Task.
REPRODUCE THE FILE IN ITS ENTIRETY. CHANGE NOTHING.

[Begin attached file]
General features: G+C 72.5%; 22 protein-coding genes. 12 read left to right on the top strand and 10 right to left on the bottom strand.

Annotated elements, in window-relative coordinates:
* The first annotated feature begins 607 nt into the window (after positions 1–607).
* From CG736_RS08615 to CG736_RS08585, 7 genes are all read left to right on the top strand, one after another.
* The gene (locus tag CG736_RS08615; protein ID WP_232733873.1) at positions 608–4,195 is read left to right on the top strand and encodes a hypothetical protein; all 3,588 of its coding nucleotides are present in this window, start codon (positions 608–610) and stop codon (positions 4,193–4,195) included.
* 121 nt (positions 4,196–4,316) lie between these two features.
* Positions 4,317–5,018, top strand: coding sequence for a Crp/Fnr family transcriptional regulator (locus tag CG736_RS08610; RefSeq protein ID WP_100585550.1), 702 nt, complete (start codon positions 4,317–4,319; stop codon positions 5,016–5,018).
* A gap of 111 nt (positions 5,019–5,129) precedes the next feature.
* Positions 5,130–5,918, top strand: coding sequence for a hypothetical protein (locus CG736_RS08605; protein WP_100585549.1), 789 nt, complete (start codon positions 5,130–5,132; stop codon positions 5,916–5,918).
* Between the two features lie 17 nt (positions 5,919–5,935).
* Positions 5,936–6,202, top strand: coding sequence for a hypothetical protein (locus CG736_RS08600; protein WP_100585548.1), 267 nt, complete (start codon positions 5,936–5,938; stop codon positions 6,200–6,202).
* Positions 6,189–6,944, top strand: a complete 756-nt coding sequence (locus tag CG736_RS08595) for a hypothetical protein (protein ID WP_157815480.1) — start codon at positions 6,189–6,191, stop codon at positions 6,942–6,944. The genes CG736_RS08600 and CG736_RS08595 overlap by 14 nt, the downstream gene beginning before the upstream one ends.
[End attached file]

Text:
General features: G+C 72.5%; 22 protein-coding genes. 12 read left to right on the top strand and 10 right to left on the bottom strand.

Annotated elements, in window-relative coordinates:
* The first annotated feature begins 607 nt into the window (after positions 1–607).
* From CG736_RS08615 to CG736_RS08585, 7 genes are all read left to right on the top strand, one after another.
* The gene (locus tag CG736_RS08615; protein ID WP_232733873.1) at positions 608–4,195 is read left to right on the top strand and encodes a hypothetical protein; all 3,588 of its coding nucleotides are present in this window, start codon (positions 608–610) and stop codon (positions 4,193–4,195) included.
* 121 nt (positions 4,196–4,316) lie between these two features.
* Positions 4,317–5,018, top strand: coding sequence for a Crp/Fnr family transcriptional regulator (locus tag CG736_RS08610; RefSeq protein ID WP_100585550.1), 702 nt, complete (start codon positions 4,317–4,319; stop codon positions 5,016–5,018).
* A gap of 111 nt (positions 5,019–5,129) precedes the next feature.
* Positions 5,130–5,918, top strand: coding sequence for a hypothetical protein (locus CG736_RS08605; protein WP_100585549.1), 789 nt, complete (start codon positions 5,130–5,132; stop codon positions 5,916–5,918).
* Between the two features lie 17 nt (positions 5,919–5,935).
* Positions 5,936–6,202, top strand: coding sequence for a hypothetical protein (locus CG736_RS08600; protein WP_100585548.1), 267 nt, complete (start codon positions 5,936–5,938; stop codon positions 6,200–6,202).
* Positions 6,189–6,944, top strand: a complete 756-nt coding sequence (locus tag CG736_RS08595) for a hypothetical protein (protein ID WP_157815480.1) — start codon at positions 6,189–6,191, stop codon at positions 6,942–6,944. The genes CG736_RS08600 and CG736_RS08595 overlap by 14 nt, the downstream gene beginning before the upstream one ends.